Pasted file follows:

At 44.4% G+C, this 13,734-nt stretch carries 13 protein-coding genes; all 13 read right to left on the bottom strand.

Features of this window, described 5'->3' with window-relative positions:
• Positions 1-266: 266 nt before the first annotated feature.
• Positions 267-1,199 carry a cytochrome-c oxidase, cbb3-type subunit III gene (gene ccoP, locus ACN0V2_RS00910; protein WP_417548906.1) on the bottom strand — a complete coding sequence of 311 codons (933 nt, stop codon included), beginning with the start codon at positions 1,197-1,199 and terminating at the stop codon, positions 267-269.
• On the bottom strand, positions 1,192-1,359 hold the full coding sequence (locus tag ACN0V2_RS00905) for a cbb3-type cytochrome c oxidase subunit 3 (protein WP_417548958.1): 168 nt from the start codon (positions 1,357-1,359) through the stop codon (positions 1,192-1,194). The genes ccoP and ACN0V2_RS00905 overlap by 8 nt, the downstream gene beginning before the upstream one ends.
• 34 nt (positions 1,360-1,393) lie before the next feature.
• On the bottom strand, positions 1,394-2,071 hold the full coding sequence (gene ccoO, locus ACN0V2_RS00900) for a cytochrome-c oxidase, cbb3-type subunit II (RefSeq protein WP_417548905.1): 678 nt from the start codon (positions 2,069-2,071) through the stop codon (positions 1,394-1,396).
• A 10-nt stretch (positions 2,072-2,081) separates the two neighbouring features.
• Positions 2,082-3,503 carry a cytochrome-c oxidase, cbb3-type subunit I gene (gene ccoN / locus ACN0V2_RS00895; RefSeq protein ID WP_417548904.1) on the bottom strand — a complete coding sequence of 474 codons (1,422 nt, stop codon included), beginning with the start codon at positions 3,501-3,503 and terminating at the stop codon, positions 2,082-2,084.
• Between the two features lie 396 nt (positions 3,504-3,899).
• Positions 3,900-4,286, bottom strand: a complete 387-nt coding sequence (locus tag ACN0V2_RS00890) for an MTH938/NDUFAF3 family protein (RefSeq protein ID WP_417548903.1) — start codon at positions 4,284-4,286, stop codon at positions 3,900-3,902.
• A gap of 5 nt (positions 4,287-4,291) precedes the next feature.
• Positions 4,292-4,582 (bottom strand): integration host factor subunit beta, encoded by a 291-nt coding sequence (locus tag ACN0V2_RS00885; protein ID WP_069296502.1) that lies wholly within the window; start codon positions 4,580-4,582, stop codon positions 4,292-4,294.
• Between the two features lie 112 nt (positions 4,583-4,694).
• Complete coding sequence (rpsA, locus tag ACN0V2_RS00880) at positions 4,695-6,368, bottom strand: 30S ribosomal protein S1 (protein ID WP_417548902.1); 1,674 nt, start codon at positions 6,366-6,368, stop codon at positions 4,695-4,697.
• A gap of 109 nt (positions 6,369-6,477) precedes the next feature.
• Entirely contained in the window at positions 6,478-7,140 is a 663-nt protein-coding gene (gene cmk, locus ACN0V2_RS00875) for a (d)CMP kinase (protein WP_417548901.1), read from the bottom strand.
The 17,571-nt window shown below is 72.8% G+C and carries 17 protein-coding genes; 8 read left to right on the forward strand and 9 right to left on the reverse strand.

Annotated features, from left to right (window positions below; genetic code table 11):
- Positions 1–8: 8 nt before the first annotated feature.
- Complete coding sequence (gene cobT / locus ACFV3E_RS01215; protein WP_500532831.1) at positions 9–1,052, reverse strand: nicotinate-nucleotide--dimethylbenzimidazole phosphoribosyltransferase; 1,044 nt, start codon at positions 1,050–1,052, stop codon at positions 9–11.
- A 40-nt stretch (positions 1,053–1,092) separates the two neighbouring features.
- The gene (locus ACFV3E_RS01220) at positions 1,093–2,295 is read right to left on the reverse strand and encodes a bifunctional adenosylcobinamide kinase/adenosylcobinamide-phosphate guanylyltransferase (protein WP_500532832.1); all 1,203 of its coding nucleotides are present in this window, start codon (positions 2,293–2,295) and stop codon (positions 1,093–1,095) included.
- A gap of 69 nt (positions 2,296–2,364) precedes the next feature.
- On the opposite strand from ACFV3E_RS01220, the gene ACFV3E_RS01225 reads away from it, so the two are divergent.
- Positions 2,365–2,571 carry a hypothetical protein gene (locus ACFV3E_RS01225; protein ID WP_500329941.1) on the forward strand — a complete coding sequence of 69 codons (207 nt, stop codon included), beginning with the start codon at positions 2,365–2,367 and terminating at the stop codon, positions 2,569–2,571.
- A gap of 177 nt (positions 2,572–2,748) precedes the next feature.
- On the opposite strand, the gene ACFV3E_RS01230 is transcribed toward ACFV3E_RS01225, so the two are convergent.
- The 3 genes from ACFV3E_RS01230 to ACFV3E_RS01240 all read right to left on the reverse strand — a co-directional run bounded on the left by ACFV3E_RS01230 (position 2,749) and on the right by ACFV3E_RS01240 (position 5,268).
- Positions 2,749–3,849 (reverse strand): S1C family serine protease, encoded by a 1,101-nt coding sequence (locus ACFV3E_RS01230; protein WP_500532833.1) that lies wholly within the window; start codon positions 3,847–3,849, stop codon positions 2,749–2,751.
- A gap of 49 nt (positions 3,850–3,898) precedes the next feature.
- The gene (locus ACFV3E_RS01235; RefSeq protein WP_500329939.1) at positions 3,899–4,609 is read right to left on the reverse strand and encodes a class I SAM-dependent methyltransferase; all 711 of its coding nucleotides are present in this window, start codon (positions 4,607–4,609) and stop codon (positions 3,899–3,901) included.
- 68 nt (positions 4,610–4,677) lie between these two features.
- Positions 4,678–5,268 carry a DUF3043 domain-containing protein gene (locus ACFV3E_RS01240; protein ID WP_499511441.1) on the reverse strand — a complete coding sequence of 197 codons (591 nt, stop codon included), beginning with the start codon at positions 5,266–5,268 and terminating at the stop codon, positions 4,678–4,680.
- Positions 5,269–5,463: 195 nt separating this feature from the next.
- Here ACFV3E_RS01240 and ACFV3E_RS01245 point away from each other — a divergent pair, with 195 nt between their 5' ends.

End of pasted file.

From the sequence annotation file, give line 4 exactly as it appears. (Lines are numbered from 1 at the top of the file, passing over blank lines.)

• Positions 267-1,199 carry a cytochrome-c oxidase, cbb3-type subunit III gene (gene ccoP, locus ACN0V2_RS00910; protein WP_417548906.1) on the bottom strand — a complete coding sequence of 311 codons (933 nt, stop codon included), beginning with the start codon at positions 1,197-1,199 and terminating at the stop codon, positions 267-269.